I didn’t discover that the ‘original’ Godzilla, which I knew as a child was actually a remake for US audiences of the original 1954 Gojira, until quite recently. It is minor ‘epiphany’ of sorts that serves as my starting point for the seminars in DIGC 330 Digital Asia this week. Following on from the lecture on field studies, ethnography and the autoethnographic research method that we will be using to investigate the production and consumption of ‘asian’ media in an Australian context this session, I introduced two student seminar groups to two very different texts that have informed my media ‘experience’ of Japan and Japanese culture. The first group got to experience Godzilla, while the second were treated to Ghost in the Shell.
Autoethnography is not a research method that is commonly encountered by undergraduate students in the Bachelor of Media and Communication Studies and there is often a degree of hesitancy and confusion regarding ethnography, let alone accepting the idea of allowing the researcher to directly and overtly account for their own subjectivity through autoethnographic narrative in their analytical, critical and cultural research. The following is meant to serve as a guide for students still wrestling with the concepts, and is a simple start towards some autoethnographic observations on the experience.
My first encounter with Godzilla was a chance discovery made while flipping TV channels on a school holiday afternoon, when I was 8 or 9. The cultural shock and sheer strangeness of the movie was confronting and intoxicating; the characters, plot, structure, and the monster were like nothing I’d encountered previously. Finding the movie well into its run time and heavily punctuated with advertising, it was a difficult text to make sense of, but a season of lazy afternoon monster movies, science fiction classics, and black and white war movies had prepared me to make a kind of meaning out of the movie that went well beyond interest in the obviously rubber suited monster.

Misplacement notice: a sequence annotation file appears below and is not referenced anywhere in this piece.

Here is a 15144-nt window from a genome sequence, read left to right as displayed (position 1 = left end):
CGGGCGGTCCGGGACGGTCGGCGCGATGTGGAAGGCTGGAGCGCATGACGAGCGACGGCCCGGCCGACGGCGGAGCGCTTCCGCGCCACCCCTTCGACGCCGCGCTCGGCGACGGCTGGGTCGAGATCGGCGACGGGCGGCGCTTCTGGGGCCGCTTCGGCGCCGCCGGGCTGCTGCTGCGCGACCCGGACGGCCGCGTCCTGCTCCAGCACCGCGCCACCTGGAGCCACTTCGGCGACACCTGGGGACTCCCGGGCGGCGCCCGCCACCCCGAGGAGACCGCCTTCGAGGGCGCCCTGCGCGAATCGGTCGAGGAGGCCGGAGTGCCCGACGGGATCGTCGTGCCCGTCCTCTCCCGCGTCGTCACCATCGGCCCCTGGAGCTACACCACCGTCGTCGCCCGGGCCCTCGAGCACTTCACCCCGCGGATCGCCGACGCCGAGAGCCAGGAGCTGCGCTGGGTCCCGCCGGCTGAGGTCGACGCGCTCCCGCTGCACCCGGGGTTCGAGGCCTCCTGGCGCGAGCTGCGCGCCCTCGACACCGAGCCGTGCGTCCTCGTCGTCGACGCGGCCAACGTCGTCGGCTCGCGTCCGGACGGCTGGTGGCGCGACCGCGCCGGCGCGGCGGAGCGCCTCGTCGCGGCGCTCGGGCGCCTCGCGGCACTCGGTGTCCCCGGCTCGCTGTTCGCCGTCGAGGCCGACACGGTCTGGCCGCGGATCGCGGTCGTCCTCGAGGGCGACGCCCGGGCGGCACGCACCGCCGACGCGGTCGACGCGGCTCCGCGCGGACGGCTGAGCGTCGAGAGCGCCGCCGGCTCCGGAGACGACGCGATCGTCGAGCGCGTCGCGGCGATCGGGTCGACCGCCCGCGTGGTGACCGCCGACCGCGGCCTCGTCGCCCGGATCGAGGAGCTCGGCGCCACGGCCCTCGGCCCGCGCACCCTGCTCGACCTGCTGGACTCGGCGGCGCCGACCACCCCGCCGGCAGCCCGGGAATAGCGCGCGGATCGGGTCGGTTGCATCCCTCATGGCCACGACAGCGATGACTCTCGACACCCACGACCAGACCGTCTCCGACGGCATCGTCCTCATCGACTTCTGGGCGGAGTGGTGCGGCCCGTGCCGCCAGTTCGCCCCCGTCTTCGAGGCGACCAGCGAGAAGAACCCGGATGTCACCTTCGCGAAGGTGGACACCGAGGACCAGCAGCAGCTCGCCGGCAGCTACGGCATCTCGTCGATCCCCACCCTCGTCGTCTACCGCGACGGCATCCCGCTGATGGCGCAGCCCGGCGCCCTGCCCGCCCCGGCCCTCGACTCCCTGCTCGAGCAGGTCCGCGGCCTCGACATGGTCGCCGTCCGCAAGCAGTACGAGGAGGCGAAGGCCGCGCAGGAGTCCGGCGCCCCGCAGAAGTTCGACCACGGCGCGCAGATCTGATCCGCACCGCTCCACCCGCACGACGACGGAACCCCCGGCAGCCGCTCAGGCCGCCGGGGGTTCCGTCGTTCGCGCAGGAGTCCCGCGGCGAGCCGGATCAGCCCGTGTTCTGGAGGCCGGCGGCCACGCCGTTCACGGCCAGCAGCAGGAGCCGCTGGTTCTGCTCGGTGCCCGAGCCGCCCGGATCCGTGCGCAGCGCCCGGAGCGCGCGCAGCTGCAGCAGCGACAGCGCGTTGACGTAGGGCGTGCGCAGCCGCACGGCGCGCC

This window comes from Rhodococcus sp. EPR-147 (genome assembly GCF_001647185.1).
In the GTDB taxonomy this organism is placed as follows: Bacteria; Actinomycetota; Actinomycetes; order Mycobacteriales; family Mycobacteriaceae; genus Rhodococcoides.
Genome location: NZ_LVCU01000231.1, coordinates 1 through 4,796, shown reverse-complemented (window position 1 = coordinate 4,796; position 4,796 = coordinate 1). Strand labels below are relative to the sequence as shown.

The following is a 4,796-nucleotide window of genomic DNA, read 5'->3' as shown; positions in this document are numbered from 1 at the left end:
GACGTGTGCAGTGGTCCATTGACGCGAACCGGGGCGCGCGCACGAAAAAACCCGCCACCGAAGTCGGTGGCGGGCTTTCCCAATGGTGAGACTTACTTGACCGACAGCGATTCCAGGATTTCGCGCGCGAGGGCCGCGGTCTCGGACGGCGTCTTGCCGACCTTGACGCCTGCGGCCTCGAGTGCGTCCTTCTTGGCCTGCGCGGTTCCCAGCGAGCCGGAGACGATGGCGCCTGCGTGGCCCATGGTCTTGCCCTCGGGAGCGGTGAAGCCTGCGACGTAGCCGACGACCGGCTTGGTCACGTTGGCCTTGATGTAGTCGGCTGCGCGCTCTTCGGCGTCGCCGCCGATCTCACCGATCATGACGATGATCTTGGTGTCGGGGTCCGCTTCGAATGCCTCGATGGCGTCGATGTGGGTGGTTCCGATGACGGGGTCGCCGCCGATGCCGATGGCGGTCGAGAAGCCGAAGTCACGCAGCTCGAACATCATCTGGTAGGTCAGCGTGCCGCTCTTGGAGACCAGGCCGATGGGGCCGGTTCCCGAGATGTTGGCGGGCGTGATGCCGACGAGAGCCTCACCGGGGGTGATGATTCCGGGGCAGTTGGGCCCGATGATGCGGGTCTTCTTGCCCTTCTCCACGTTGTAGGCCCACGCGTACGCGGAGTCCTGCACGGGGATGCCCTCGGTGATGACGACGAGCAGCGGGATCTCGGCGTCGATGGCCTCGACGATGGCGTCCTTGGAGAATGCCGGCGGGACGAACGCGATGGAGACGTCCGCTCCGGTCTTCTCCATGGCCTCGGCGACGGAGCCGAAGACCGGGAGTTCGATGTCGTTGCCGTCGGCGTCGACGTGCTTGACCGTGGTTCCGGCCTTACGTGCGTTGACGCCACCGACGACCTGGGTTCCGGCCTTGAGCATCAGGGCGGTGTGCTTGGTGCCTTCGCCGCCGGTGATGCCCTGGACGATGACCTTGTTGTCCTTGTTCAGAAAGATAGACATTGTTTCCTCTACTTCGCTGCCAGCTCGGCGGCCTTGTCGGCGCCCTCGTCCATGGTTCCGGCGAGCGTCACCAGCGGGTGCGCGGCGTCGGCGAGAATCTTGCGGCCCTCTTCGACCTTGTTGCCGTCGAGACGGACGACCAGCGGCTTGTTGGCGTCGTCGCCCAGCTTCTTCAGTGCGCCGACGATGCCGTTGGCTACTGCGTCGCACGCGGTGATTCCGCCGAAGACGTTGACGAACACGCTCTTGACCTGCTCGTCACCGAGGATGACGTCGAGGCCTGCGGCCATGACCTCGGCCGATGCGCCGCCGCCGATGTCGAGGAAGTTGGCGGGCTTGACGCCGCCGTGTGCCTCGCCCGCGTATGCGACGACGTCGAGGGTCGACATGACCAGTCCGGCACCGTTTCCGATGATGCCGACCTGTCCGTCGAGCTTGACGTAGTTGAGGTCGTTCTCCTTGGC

The extensive use of practical and special effects, cemented a deep and lifelong interest in cinema’s use of models and perspective, and the scenes of various Japenese people and cities would later feed into an obsession with Blade Runner. Rewatching the movie now three decades on from my first viewing I am remembering those early lessons, including the importance of Japan’s fishing industry, that fear and terror of the unknown were universal, and that despite clearly delineated social, political and cultural roles, gender relations are a predictable force in practically any narrative. Growing up on a diet of science fiction themed politics of 1970s Doctor Who, I’m confident that I registered that Godzilla was a critique of unrestrained scientific inquiry and the propensity for humanity to turn amazing discoveries into terrifying weapons.
Encountering Godzilla anew this week in the context of the subject, I’m curious as to what the students will make of the text. As @jawgbear noted we are watching 70 years on from Hiroshima bombing, more than 50 since the movie’s first release, and only four years on from the nuclear disaster at Fukushima. I’m looking forward to the discussions next week to see how the students have accounted for their own experiences. I’m sure many will have encountered Godzilla in some capacity in the past and making sense of it anew will hopefully pose questions about gender roles, cultural politics and the assumptions that we bring to the text as an outside audience.
One interesting framing element I did notice this time around was an early scene making use of a map of Japan, titled with the japan sea. The island nation is pictured rotated 90 degrees on the map, so the islands play out in a long elongated horizontal stretch, bordered by the Japan sea at the ‘top’. I’m very interested in this self-presentation of a very differently visually aligned Japan, although I’m not entirely sure what to make of it, which is a clear signal that I need to do some research on this visual representation of the Japan as a nation state.